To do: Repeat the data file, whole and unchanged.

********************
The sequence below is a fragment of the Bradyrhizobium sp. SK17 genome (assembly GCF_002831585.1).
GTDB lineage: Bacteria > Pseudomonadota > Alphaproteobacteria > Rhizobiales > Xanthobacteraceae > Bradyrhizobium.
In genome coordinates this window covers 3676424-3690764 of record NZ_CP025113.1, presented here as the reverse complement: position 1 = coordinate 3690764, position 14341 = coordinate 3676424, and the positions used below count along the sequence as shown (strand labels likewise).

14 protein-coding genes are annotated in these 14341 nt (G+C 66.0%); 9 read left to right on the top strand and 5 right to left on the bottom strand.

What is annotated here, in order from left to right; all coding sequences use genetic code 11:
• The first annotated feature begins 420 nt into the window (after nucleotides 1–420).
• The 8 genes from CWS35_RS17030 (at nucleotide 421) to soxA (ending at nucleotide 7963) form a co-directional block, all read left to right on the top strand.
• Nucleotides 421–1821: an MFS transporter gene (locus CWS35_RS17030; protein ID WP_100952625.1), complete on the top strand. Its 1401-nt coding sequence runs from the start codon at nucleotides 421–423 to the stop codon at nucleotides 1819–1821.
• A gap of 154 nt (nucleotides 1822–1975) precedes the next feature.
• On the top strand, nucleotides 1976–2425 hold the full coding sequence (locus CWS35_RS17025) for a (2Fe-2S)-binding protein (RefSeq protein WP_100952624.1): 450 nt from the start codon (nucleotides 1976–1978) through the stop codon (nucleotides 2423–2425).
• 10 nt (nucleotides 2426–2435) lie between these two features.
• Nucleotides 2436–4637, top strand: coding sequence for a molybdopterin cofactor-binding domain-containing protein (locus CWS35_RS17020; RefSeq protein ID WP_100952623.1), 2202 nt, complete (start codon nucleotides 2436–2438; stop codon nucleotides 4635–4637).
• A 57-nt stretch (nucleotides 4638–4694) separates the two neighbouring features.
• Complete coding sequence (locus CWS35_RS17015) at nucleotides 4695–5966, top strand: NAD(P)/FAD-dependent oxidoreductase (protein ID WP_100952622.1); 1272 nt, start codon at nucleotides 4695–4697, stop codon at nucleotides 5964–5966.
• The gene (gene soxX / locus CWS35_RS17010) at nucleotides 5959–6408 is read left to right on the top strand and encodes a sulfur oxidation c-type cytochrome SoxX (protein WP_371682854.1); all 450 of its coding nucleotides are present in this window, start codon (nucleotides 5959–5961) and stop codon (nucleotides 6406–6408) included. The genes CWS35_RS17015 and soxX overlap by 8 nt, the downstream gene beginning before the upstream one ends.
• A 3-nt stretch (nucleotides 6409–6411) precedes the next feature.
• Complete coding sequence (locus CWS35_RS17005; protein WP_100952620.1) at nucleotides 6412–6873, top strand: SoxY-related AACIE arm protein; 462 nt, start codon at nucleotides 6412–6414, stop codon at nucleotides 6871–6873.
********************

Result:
The sequence below is a fragment of the Bradyrhizobium sp. SK17 genome (assembly GCF_002831585.1).
GTDB lineage: Bacteria > Pseudomonadota > Alphaproteobacteria > Rhizobiales > Xanthobacteraceae > Bradyrhizobium.
In genome coordinates this window covers 3676424-3690764 of record NZ_CP025113.1, presented here as the reverse complement: position 1 = coordinate 3690764, position 14341 = coordinate 3676424, and the positions used below count along the sequence as shown (strand labels likewise).

14 protein-coding genes are annotated in these 14341 nt (G+C 66.0%); 9 read left to right on the top strand and 5 right to left on the bottom strand.

What is annotated here, in order from left to right; all coding sequences use genetic code 11:
• The first annotated feature begins 420 nt into the window (after nucleotides 1–420).
• The 8 genes from CWS35_RS17030 (at nucleotide 421) to soxA (ending at nucleotide 7963) form a co-directional block, all read left to right on the top strand.
• Nucleotides 421–1821: an MFS transporter gene (locus CWS35_RS17030; protein ID WP_100952625.1), complete on the top strand. Its 1401-nt coding sequence runs from the start codon at nucleotides 421–423 to the stop codon at nucleotides 1819–1821.
• A gap of 154 nt (nucleotides 1822–1975) precedes the next feature.
• On the top strand, nucleotides 1976–2425 hold the full coding sequence (locus CWS35_RS17025) for a (2Fe-2S)-binding protein (RefSeq protein WP_100952624.1): 450 nt from the start codon (nucleotides 1976–1978) through the stop codon (nucleotides 2423–2425).
• 10 nt (nucleotides 2426–2435) lie between these two features.
• Nucleotides 2436–4637, top strand: coding sequence for a molybdopterin cofactor-binding domain-containing protein (locus CWS35_RS17020; RefSeq protein ID WP_100952623.1), 2202 nt, complete (start codon nucleotides 2436–2438; stop codon nucleotides 4635–4637).
• A 57-nt stretch (nucleotides 4638–4694) separates the two neighbouring features.
• Complete coding sequence (locus CWS35_RS17015) at nucleotides 4695–5966, top strand: NAD(P)/FAD-dependent oxidoreductase (protein ID WP_100952622.1); 1272 nt, start codon at nucleotides 4695–4697, stop codon at nucleotides 5964–5966.
• The gene (gene soxX / locus CWS35_RS17010) at nucleotides 5959–6408 is read left to right on the top strand and encodes a sulfur oxidation c-type cytochrome SoxX (protein WP_371682854.1); all 450 of its coding nucleotides are present in this window, start codon (nucleotides 5959–5961) and stop codon (nucleotides 6406–6408) included. The genes CWS35_RS17015 and soxX overlap by 8 nt, the downstream gene beginning before the upstream one ends.
• A 3-nt stretch (nucleotides 6409–6411) precedes the next feature.
• Complete coding sequence (locus CWS35_RS17005; protein WP_100952620.1) at nucleotides 6412–6873, top strand: SoxY-related AACIE arm protein; 462 nt, start codon at nucleotides 6412–6414, stop codon at nucleotides 6871–6873.